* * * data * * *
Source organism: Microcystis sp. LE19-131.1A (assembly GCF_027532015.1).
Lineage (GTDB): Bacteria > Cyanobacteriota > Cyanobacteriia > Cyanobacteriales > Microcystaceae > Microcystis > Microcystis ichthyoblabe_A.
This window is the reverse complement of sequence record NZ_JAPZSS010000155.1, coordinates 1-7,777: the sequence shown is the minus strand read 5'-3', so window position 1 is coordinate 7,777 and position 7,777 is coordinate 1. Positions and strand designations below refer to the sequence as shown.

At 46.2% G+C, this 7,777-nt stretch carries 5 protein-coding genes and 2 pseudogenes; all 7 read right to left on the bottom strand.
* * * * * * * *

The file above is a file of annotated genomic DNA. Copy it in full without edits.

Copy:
Source organism: Microcystis sp. LE19-131.1A (assembly GCF_027532015.1).
Lineage (GTDB): Bacteria > Cyanobacteriota > Cyanobacteriia > Cyanobacteriales > Microcystaceae > Microcystis > Microcystis ichthyoblabe_A.
This window is the reverse complement of sequence record NZ_JAPZSS010000155.1, coordinates 1-7,777: the sequence shown is the minus strand read 5'-3', so window position 1 is coordinate 7,777 and position 7,777 is coordinate 1. Positions and strand designations below refer to the sequence as shown.

At 46.2% G+C, this 7,777-nt stretch carries 5 protein-coding genes and 2 pseudogenes; all 7 read right to left on the bottom strand.